Saturday, December 5, 2009

Being Alone

I have 24/7 nursing care because of my trach and ventilator. If my injury was any lower, I wouldn't have nurses. Sometimes I'm glad that I'm on the ventilator so that I can have nurses to do all the care that comes along with being a quadriplegic. I don't think I would be as healthy or come as far as I have without nurses. On the downside, I'm never alone. This is one thing that I struggle with. Even if I'm alone in my room, there is always someone within hearing distance of me in case something happens. Sometimes I get frustrated with always having someone by my side, constantly talking and doing stuff for me. It is hard to always think of the positive side to having nurses and people around me. I would never want to not have nurses just for the sake of being alone in the chance that my tubes were to pop off and I wouldn't be able to breathe and put them back together. It's just a feeling that I wanted to share.

Jenni

8 comments:

Ryan said...

Hey. Reading this post, I'm kind of curious about some stuff. You mentioned before that you used to be able to breathe off of the vent for like 45 minutes, but now it's down to less (10 minutes, maybe?) And also I know you're incomplete and that you can actually move your arm(s) (saw the video), can feel, and can move your fingers and toes.

I'm not sure if you can move your head, though, or what else you can do completely. BUT, I was wondering, why did you stop practicing breathing on your own? How often do you try to move your arms and fingers and toes? What else can you do and how much do you do it?

This may be blunt, though I definitely don't mean it to be rude, but I can only imagine that if I were paralyzed and could move something, *anything*, I'd be moving it all day long trying to improve it. Or at least, just to do it.

I'm not saying this like I don't think you haven't already gone through this, because I'm sure that you have. I'm actually really curious as to what made you decide to stop (or if you haven't).

Greg said...

that would be very hard....

Anonymous said...

Jenni, I read your posts almost everyday. Your honesty is quite refreshing. So often people struggle with various life issues but are afraid to share them. I pray for you everyday. I am hopeful that someday soon there will be a medical breakthrough that will allow you and others to be cured of your paralysis. God bless you. Keep strong.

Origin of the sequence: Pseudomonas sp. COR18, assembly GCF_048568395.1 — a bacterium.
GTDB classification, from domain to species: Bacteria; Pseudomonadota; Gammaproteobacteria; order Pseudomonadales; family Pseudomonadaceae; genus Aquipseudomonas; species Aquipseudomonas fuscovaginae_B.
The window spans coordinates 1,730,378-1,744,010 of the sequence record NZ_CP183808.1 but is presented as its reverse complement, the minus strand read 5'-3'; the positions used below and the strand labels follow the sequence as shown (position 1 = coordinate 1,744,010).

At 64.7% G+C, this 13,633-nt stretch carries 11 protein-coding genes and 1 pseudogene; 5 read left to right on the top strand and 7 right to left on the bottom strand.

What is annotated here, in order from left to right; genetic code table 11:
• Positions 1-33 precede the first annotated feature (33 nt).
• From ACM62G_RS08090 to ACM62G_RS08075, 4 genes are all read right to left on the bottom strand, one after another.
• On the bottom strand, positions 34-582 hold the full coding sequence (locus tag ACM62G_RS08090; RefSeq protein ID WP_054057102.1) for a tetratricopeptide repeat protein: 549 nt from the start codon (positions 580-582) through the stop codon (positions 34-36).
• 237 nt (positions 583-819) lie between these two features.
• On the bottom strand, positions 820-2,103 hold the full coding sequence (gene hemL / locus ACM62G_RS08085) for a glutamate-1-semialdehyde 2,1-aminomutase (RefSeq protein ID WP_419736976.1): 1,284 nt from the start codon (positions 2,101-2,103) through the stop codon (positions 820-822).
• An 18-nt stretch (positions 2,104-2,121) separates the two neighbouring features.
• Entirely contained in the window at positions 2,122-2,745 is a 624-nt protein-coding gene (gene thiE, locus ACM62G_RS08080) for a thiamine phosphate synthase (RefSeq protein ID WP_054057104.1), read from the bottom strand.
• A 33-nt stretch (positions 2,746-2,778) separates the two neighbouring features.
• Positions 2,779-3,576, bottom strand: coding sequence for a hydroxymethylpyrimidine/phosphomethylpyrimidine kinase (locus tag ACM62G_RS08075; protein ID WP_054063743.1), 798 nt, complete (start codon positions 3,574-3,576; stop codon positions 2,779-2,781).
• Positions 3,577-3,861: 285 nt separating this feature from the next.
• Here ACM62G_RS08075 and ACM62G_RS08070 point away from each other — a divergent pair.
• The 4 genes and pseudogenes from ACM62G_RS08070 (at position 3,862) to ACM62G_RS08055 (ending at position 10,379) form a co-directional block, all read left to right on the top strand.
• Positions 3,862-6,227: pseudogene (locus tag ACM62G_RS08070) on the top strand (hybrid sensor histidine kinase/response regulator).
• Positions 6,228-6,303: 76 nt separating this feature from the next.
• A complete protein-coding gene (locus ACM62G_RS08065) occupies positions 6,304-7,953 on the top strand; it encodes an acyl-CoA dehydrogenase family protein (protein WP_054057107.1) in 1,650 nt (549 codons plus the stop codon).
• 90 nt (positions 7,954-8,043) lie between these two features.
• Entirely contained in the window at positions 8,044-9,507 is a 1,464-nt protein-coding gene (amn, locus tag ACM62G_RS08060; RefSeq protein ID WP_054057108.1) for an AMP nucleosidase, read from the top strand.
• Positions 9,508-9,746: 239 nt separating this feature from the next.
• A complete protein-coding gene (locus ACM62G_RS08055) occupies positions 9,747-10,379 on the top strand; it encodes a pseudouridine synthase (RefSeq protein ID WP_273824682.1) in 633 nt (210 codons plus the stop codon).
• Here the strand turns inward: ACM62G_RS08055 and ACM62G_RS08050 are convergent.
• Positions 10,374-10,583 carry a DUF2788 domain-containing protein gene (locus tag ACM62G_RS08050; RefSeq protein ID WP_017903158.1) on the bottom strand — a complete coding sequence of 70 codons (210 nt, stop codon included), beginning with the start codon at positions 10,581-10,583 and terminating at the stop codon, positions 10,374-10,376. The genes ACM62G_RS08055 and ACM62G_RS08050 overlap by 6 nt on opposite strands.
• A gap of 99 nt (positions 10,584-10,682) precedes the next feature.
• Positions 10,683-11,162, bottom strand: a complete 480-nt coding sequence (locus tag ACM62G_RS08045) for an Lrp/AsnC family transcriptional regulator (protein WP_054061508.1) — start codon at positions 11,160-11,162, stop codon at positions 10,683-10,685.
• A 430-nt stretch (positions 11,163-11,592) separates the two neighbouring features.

Jenni said...

Ryan,

Thanks for the questions. I will answer them in a post within the next week or so. I'm sure other people are curious too.

Rai said...

one thing i've learned is that humanity is naturally curious, the only difference is what people are curious about :)

Sherline L. Romph said...

Jenni, I have not been on your site in awhile and I am sorry. My only excuse is I am very busy. But I felt something leading me to your site tonight and I think it is just for the support of reading your thoughts and to know that is what Margaret could be thinking in her 6 yr old mind. I hope you are doing well. God Bless you and I plan on reading up on your everyday that I can.
Sherline L. Romph

www.caringbridge.org/visit/margaretromph

Matthew Smith said...

Hi there,

I would be interested to read Jenni's answer to Ryan's above post, but I would like to point out to him that if he read again the posts in which Jenni describes her movement and feeling, but I did notice that it was not complete and that she could move her arm into a position but not back again, etc. Also, when someone has an incomplete SCI, the paralysis is often initially total (as it was with Jenni) and then recedes as the shock and swelling dies down. However, an incomplete injury is still an injury, and so there is a limit to how much someone can achieve by exercising alone. If you also have a life to be getting on with (work, college, whatever), and you spend hours a day on personal care, there is a limit to how much time you can spend exercising.

Jenni, does your "neck breathing" have to be conscious? Most of us don't breathe consciously, after all; our body breathes without our having to do it, much as it does so much else. If you can't, it may answer Ryan's question as to why you don't do it more or all the time.

Steph said...

This is great perspective. I will try and keep it in mind as I go through my nursing career. Nurses are very helpful but...for 24 hours a day I would get annoyed too.... :) Love, Steph